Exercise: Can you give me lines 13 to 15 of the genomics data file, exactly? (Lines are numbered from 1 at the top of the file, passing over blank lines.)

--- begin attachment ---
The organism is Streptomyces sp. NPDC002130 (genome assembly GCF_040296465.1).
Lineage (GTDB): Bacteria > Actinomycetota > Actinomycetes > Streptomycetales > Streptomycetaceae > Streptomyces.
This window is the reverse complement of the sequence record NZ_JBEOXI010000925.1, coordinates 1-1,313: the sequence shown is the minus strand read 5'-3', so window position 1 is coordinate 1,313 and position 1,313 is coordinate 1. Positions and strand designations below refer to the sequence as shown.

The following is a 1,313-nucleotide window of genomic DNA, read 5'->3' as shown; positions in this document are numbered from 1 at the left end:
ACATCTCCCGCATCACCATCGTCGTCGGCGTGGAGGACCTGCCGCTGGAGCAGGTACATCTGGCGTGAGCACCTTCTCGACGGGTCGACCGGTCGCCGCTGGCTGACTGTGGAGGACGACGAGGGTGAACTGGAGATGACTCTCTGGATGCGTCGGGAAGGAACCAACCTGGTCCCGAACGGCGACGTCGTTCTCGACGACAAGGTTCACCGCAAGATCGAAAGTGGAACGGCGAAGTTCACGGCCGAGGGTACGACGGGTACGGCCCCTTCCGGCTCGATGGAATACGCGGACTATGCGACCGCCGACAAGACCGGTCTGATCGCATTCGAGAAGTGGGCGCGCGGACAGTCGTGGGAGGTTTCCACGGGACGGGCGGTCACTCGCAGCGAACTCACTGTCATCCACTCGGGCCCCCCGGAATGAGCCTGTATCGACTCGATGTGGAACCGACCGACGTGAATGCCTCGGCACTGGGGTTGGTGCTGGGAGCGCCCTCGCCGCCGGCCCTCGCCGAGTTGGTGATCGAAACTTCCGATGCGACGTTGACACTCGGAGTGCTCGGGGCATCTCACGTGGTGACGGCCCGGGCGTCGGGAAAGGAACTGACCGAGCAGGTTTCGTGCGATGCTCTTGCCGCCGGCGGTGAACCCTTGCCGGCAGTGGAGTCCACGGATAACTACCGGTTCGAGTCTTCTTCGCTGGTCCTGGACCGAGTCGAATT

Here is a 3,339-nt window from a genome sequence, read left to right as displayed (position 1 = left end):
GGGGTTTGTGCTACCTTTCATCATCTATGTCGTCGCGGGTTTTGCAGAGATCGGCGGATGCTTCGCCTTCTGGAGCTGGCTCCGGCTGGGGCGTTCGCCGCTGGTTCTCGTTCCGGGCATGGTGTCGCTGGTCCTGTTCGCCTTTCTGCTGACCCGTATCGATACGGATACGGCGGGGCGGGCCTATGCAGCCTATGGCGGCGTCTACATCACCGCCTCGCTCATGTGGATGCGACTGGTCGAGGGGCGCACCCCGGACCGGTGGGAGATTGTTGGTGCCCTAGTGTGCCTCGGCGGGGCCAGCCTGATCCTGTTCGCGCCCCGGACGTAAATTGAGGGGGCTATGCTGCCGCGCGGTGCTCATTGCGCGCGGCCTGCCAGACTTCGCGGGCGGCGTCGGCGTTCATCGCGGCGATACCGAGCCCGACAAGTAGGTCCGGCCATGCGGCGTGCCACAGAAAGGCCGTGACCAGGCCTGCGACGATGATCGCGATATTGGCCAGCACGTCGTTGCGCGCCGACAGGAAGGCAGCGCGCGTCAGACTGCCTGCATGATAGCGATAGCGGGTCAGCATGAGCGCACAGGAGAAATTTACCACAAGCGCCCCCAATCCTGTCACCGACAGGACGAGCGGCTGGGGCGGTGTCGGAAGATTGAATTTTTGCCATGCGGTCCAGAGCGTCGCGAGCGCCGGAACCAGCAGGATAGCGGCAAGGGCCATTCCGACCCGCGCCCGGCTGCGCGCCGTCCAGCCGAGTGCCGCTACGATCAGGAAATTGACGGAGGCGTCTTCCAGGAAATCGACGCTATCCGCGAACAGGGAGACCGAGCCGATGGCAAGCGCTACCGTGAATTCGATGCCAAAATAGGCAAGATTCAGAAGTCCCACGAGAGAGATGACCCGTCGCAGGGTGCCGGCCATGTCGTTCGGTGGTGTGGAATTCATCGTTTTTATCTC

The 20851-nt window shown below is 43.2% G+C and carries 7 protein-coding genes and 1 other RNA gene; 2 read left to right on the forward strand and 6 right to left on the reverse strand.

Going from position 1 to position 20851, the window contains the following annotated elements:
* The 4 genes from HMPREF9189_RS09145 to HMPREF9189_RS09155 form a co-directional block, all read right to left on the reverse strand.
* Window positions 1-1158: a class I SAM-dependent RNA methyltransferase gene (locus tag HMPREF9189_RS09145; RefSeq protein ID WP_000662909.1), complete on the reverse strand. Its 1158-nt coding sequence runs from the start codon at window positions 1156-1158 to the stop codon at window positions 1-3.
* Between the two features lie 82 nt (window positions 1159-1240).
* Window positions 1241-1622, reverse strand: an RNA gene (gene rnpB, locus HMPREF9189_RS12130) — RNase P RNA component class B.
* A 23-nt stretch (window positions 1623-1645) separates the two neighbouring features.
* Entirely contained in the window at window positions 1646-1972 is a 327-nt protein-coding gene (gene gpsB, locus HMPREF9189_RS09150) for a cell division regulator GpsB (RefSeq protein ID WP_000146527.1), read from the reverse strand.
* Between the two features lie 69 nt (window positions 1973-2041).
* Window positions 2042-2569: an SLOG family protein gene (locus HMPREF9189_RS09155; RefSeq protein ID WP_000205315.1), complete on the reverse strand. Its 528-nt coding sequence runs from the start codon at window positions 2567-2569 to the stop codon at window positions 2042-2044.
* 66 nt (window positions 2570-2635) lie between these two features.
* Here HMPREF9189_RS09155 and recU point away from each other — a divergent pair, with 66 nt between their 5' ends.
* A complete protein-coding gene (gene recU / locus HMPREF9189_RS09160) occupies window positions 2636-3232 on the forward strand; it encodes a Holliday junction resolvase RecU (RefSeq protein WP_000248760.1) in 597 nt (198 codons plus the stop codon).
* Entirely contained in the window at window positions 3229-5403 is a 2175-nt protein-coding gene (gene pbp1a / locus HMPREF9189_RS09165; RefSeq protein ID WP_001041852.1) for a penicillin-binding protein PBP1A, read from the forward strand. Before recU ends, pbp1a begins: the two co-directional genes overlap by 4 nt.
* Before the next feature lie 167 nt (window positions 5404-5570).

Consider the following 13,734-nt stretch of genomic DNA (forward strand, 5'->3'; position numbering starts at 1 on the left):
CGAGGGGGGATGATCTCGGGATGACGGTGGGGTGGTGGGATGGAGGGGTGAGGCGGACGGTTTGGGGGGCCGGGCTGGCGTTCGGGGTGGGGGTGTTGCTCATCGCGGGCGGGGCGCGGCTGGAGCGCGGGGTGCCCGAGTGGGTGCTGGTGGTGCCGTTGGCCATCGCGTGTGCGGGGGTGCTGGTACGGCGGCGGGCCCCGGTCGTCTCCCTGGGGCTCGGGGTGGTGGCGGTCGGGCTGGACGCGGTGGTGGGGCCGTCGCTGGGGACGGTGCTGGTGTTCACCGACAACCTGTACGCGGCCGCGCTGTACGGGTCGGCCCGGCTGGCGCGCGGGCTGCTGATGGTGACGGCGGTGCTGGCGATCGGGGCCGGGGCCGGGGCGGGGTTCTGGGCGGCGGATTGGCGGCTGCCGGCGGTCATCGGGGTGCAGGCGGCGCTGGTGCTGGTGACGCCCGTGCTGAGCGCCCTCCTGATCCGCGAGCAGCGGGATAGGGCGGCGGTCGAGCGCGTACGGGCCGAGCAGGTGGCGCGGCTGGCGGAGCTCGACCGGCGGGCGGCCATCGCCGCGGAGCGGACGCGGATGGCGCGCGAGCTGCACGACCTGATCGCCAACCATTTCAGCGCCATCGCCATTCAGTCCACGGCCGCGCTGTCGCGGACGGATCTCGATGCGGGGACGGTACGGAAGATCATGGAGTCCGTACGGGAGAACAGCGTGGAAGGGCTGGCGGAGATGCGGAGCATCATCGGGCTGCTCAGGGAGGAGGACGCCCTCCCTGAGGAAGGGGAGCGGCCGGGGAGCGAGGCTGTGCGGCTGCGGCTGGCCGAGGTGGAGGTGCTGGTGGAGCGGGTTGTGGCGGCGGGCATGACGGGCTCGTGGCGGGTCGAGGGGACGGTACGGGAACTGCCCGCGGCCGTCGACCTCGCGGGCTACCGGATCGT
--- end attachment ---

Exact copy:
* Window positions 1241-1622, reverse strand: an RNA gene (gene rnpB, locus HMPREF9189_RS12130) — RNase P RNA component class B.
* A 23-nt stretch (window positions 1623-1645) separates the two neighbouring features.
* Entirely contained in the window at window positions 1646-1972 is a 327-nt protein-coding gene (gene gpsB, locus HMPREF9189_RS09150) for a cell division regulator GpsB (RefSeq protein ID WP_000146527.1), read from the reverse strand.